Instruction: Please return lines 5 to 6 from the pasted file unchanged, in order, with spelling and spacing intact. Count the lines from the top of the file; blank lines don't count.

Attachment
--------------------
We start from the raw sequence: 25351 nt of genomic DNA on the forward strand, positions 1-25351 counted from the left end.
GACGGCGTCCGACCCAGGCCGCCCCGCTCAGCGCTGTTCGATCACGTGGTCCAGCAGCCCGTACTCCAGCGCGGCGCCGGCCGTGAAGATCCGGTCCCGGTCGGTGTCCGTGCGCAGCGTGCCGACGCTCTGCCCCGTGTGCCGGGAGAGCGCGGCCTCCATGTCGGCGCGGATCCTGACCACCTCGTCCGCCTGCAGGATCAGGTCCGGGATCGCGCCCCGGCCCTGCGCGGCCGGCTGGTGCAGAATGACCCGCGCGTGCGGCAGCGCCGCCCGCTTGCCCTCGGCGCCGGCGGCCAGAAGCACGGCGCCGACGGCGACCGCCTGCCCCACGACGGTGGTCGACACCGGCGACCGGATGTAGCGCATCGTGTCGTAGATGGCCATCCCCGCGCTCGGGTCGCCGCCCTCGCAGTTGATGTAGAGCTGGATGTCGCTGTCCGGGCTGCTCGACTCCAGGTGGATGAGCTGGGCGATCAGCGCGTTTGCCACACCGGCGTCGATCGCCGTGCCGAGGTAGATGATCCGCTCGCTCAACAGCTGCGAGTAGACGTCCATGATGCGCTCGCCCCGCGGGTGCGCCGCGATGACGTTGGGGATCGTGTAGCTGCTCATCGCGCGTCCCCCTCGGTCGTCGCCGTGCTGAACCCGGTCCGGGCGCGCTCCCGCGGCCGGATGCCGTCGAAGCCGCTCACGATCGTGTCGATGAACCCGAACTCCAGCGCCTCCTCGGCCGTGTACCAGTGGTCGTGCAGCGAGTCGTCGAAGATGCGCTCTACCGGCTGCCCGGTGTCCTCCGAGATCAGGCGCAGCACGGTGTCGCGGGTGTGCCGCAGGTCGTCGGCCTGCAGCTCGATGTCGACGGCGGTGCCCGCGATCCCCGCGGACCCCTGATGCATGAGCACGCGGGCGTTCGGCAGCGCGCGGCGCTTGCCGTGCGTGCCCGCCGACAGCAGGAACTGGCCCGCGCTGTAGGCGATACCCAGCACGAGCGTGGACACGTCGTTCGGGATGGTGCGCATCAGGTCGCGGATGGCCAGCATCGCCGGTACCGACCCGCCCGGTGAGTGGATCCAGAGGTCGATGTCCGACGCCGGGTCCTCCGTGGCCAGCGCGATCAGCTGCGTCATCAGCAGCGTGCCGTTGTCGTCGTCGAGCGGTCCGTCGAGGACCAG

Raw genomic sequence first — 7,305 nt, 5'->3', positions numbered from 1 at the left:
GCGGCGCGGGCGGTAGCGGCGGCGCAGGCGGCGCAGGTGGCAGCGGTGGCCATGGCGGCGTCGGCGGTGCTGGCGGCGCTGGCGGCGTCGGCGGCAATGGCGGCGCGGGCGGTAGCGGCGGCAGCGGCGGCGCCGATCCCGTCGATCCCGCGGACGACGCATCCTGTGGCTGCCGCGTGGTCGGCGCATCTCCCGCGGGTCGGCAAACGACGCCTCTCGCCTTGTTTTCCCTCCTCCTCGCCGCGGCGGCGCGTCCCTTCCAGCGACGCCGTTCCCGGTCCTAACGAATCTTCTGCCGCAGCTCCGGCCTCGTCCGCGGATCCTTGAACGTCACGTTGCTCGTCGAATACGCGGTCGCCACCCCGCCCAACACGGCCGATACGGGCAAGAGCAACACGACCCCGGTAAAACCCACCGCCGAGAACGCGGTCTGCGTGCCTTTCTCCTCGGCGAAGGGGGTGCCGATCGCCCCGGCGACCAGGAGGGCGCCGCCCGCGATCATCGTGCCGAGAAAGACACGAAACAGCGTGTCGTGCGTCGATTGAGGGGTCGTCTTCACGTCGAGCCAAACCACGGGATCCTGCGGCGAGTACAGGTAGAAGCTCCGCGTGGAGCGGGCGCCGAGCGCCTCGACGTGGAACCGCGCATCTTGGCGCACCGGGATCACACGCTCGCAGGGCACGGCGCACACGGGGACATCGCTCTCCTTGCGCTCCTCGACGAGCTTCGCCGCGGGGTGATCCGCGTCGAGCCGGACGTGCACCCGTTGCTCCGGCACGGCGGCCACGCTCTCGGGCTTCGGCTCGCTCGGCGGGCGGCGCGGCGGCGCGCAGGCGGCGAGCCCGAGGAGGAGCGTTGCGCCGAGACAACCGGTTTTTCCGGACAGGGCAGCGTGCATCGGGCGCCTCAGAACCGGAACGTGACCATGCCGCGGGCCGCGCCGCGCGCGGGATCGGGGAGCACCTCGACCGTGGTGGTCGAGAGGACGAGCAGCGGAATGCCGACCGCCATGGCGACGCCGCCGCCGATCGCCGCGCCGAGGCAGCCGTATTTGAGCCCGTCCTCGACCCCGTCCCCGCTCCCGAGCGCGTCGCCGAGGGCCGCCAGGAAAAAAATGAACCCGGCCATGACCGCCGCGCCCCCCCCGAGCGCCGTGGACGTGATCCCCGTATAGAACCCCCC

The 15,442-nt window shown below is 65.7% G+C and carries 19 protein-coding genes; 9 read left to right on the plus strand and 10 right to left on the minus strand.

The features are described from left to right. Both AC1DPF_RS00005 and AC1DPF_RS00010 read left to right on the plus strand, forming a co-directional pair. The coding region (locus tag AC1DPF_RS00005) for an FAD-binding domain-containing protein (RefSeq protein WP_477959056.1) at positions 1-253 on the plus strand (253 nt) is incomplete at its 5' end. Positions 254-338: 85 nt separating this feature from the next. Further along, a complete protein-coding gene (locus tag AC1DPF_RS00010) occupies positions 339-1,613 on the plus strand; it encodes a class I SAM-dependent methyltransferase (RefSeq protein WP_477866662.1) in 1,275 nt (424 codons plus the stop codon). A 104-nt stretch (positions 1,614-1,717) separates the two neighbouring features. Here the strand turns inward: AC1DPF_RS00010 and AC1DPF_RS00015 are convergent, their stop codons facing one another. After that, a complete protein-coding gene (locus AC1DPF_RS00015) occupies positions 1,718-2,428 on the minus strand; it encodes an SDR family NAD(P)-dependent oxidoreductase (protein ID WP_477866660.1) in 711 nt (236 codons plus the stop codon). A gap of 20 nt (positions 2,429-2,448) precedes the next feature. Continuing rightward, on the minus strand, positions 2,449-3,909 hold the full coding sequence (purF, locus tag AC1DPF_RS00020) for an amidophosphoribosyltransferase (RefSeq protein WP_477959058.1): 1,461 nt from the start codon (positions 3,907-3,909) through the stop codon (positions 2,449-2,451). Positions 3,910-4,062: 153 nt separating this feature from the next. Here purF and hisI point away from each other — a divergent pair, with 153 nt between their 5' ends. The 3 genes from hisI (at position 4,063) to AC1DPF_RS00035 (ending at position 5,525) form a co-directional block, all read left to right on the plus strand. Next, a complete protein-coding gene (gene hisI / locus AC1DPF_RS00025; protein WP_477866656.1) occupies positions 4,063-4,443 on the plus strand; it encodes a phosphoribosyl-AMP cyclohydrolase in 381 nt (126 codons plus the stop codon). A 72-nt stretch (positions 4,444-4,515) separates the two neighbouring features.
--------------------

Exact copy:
The 15,442-nt window shown below is 65.7% G+C and carries 19 protein-coding genes; 9 read left to right on the plus strand and 10 right to left on the minus strand.

The features are described from left to right. Both AC1DPF_RS00005 and AC1DPF_RS00010 read left to right on the plus strand, forming a co-directional pair. The coding region (locus tag AC1DPF_RS00005) for an FAD-binding domain-containing protein (RefSeq protein WP_477959056.1) at positions 1-253 on the plus strand (253 nt) is incomplete at its 5' end. Positions 254-338: 85 nt separating this feature from the next. Further along, a complete protein-coding gene (locus tag AC1DPF_RS00010) occupies positions 339-1,613 on the plus strand; it encodes a class I SAM-dependent methyltransferase (RefSeq protein WP_477866662.1) in 1,275 nt (424 codons plus the stop codon). A 104-nt stretch (positions 1,614-1,717) separates the two neighbouring features. Here the strand turns inward: AC1DPF_RS00010 and AC1DPF_RS00015 are convergent, their stop codons facing one another. After that, a complete protein-coding gene (locus AC1DPF_RS00015) occupies positions 1,718-2,428 on the minus strand; it encodes an SDR family NAD(P)-dependent oxidoreductase (protein ID WP_477866660.1) in 711 nt (236 codons plus the stop codon). A gap of 20 nt (positions 2,429-2,448) precedes the next feature. Continuing rightward, on the minus strand, positions 2,449-3,909 hold the full coding sequence (purF, locus tag AC1DPF_RS00020) for an amidophosphoribosyltransferase (RefSeq protein WP_477959058.1): 1,461 nt from the start codon (positions 3,907-3,909) through the stop codon (positions 2,449-2,451). Positions 3,910-4,062: 153 nt separating this feature from the next. Here purF and hisI point away from each other — a divergent pair, with 153 nt between their 5' ends. The 3 genes from hisI (at position 4,063) to AC1DPF_RS00035 (ending at position 5,525) form a co-directional block, all read left to right on the plus strand. Next, a complete protein-coding gene (gene hisI / locus AC1DPF_RS00025; protein WP_477866656.1) occupies positions 4,063-4,443 on the plus strand; it encodes a phosphoribosyl-AMP cyclohydrolase in 381 nt (126 codons plus the stop codon). A 72-nt stretch (positions 4,444-4,515) separates the two neighbouring features.